When observations in a random sample of $n$ are classified into $k$ categories with $n_i$ falling into a given class, the usual estimate of the corresponding probability is $n_i/n$. When a priori information about the distribution of the probabilities is available, more precise estimates can be derived from data in any one sample of $n$. When the a priori distribution is not specified completely, but its general form can be inferred, the parameters of that distribution can be estimated from the average of the $n_i/n$ and their estimated sampling variances. The computations are analogous to those that arise in regression theory with the bivariate normal frequency distribution when $Y = X + e$ and the expected value of $X$ for a given $Y$ is estimated from the regression of $X$ on $Y$. The parameters of the distribution of $X$ have to be estimated from the observed distribution of $Y$ and the sampling errors in the individual values of those observations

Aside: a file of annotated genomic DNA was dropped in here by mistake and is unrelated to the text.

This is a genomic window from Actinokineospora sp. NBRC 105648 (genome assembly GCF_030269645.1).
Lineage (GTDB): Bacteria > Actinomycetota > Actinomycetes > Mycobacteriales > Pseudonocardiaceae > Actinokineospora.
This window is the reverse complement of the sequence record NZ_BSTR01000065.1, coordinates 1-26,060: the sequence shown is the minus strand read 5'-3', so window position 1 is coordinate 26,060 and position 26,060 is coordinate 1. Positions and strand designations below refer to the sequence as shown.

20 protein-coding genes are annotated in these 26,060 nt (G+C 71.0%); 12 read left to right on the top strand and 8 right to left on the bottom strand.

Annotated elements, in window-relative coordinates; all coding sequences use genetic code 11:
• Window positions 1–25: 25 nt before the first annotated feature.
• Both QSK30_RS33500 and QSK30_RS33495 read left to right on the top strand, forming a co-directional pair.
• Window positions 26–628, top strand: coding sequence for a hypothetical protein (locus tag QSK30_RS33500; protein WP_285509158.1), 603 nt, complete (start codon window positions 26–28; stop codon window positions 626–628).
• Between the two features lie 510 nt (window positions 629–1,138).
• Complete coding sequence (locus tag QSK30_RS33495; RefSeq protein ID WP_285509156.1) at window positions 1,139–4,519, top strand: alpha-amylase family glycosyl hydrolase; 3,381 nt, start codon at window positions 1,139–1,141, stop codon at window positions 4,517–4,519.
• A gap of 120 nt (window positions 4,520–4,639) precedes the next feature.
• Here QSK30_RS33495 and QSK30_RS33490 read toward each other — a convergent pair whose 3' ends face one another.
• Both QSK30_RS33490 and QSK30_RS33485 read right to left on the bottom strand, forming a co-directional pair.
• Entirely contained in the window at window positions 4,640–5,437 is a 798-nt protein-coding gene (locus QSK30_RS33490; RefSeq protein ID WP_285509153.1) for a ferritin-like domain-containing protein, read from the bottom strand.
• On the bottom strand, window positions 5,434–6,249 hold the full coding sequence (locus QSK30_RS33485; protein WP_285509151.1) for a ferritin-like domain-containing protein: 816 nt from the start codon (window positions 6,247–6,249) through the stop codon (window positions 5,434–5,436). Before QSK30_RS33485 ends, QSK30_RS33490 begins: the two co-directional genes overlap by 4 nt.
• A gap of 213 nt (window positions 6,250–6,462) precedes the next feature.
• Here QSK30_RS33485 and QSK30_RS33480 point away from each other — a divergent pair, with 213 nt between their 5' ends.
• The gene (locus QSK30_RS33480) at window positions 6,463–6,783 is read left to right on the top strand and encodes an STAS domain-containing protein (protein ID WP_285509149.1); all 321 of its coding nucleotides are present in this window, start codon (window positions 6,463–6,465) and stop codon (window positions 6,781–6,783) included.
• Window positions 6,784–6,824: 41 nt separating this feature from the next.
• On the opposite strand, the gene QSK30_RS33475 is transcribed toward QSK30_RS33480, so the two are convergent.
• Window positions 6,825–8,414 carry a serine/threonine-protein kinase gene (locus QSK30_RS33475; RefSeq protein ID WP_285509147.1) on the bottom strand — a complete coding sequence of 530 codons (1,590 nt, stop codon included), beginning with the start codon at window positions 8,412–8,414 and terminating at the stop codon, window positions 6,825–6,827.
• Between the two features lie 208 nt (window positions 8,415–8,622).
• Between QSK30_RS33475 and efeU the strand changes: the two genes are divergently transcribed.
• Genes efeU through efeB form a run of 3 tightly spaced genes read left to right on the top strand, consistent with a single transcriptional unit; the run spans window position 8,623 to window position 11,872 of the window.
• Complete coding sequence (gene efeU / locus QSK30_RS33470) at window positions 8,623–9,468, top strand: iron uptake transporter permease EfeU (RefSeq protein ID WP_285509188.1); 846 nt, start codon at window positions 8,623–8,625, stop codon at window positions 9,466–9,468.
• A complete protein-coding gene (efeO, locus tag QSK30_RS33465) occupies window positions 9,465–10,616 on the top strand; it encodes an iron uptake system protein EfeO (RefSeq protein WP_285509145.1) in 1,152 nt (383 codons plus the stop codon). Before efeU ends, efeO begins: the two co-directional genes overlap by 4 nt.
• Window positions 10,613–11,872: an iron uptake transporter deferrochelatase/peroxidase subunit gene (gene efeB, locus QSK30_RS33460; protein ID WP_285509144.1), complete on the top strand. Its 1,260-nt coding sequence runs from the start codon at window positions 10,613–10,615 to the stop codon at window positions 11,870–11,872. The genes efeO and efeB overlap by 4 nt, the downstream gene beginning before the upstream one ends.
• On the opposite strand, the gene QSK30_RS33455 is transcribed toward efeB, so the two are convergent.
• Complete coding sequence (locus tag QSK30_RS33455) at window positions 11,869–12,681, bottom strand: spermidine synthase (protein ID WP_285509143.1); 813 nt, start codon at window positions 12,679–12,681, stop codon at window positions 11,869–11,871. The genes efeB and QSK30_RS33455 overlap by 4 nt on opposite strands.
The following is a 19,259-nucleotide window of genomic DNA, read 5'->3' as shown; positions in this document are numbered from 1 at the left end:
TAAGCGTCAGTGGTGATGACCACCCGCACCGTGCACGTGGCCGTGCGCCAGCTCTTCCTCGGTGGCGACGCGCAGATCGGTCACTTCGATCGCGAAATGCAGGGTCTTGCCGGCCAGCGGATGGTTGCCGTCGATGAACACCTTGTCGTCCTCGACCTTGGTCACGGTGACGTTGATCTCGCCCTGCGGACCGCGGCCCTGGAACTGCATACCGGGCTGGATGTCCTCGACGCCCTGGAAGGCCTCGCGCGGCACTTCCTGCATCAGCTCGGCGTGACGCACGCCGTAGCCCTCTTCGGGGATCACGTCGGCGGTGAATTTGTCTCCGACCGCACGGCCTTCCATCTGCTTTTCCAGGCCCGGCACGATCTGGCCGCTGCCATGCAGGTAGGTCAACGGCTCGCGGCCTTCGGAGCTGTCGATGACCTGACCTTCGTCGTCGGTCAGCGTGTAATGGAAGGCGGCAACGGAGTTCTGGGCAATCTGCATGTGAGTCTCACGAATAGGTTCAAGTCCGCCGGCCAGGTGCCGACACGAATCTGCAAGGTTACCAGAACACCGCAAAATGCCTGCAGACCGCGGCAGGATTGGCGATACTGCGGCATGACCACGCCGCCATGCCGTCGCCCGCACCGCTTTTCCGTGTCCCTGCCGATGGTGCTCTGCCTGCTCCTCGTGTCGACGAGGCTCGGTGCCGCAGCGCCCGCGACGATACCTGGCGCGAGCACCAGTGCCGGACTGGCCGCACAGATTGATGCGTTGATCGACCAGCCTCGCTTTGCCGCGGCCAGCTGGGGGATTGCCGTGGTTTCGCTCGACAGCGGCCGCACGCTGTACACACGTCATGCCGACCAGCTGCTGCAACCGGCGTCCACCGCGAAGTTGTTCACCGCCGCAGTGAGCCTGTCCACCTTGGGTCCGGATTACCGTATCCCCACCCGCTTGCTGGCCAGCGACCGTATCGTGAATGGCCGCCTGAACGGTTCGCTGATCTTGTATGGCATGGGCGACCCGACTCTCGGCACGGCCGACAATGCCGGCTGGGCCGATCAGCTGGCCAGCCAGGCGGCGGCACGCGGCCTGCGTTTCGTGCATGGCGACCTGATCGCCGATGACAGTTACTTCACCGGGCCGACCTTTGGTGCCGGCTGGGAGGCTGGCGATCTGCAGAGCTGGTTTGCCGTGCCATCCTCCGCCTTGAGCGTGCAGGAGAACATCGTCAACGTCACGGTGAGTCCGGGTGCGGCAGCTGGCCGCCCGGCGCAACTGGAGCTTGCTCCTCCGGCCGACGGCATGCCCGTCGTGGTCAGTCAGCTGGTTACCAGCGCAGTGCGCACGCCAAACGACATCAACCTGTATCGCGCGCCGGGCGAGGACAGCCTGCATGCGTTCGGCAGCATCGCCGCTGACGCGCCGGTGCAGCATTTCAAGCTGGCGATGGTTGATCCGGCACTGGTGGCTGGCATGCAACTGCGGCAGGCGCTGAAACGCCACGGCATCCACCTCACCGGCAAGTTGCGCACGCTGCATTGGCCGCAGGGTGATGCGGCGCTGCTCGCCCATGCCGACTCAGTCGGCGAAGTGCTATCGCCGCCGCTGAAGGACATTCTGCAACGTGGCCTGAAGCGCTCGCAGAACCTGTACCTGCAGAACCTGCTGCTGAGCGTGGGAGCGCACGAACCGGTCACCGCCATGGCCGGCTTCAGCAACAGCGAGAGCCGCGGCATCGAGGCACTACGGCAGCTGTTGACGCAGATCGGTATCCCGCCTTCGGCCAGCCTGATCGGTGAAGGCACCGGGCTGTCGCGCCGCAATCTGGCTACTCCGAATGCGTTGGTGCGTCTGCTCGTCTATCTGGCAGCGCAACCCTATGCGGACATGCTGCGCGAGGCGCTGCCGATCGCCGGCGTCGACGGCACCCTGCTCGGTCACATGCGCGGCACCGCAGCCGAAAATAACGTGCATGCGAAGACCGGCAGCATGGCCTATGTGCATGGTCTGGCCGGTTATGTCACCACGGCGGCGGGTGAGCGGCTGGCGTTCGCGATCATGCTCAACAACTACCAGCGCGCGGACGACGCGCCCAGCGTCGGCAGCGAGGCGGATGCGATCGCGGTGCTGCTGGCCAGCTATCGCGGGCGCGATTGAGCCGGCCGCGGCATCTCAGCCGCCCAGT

Estimation of the Probability that An Observation Will Fall into a Specified Class
Hendricks, WA. (1964). Estimation of the Probability that An Observation Will Fall into a Specified Class. Journal of the American Statistical Association, 59(305), 225-232.